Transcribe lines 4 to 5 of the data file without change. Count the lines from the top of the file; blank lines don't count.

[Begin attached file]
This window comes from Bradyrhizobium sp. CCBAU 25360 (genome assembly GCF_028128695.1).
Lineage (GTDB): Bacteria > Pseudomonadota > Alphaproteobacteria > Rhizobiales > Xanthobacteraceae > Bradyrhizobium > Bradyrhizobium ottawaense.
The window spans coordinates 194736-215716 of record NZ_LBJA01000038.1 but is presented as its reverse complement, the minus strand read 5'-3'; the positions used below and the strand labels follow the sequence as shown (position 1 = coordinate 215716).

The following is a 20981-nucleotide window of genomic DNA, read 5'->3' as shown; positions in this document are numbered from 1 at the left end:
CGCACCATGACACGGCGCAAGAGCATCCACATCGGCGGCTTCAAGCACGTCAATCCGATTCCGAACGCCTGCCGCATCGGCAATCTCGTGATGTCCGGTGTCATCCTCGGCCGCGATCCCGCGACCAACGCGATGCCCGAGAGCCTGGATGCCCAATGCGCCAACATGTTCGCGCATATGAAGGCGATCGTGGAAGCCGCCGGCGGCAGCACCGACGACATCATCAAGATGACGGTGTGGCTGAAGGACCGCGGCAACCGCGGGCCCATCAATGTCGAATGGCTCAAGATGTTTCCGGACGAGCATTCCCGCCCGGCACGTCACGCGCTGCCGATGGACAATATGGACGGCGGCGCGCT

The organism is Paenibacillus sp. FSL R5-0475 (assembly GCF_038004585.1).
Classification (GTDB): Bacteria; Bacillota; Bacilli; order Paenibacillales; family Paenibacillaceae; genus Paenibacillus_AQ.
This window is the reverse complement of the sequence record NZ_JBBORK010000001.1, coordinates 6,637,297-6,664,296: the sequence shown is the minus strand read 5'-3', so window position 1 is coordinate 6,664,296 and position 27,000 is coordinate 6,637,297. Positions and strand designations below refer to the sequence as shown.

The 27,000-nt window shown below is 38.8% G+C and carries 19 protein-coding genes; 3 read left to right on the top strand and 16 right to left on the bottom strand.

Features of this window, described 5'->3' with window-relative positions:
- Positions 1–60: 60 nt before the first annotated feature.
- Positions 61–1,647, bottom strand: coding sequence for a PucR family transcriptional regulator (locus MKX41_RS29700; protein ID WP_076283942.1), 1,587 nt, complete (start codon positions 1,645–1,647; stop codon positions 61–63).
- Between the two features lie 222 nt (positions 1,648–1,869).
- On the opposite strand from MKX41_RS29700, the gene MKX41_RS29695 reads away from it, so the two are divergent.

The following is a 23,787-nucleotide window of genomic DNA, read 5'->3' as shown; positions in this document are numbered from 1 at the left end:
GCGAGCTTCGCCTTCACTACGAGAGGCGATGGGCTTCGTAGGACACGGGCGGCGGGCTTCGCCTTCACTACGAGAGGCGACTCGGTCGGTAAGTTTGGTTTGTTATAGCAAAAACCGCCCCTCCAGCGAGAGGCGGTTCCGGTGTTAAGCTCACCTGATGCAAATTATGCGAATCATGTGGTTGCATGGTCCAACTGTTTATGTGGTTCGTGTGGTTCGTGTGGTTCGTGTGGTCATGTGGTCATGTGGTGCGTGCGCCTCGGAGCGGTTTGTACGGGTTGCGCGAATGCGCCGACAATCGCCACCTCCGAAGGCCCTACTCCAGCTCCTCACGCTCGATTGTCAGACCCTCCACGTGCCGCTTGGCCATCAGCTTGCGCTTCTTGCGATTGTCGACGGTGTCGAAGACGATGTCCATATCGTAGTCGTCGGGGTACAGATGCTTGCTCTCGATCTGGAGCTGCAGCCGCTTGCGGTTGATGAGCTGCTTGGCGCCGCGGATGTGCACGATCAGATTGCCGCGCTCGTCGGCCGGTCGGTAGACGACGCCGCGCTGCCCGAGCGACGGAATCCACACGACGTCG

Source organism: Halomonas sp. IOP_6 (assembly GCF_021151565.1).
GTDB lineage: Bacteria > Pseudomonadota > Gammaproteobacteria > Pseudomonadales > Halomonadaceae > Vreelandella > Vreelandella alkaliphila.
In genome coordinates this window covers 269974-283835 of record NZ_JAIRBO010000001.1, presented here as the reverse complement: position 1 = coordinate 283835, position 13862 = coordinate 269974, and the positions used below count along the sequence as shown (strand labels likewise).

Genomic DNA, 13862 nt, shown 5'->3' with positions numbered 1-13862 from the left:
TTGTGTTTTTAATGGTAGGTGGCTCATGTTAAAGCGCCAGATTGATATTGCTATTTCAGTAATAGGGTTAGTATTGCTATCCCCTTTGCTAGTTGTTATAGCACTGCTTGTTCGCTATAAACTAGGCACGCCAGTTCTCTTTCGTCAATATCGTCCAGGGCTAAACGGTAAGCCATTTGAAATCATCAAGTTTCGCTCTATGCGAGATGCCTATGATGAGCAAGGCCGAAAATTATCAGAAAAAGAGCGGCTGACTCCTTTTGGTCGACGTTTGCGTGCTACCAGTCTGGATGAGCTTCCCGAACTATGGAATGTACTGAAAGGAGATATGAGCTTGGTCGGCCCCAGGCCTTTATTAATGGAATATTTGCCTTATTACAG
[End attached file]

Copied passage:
The following is a 20981-nucleotide window of genomic DNA, read 5'->3' as shown; positions in this document are numbered from 1 at the left end:
CGCACCATGACACGGCGCAAGAGCATCCACATCGGCGGCTTCAAGCACGTCAATCCGATTCCGAACGCCTGCCGCATCGGCAATCTCGTGATGTCCGGTGTCATCCTCGGCCGCGATCCCGCGACCAACGCGATGCCCGAGAGCCTGGATGCCCAATGCGCCAACATGTTCGCGCATATGAAGGCGATCGTGGAAGCCGCCGGCGGCAGCACCGACGACATCATCAAGATGACGGTGTGGCTGAAGGACCGCGGCAACCGCGGGCCCATCAATGTCGAATGGCTCAAGATGTTTCCGGACGAGCATTCCCGCCCGGCACGTCACGCGCTGCCGATGGACAATATGGACGGCGGCGCGCT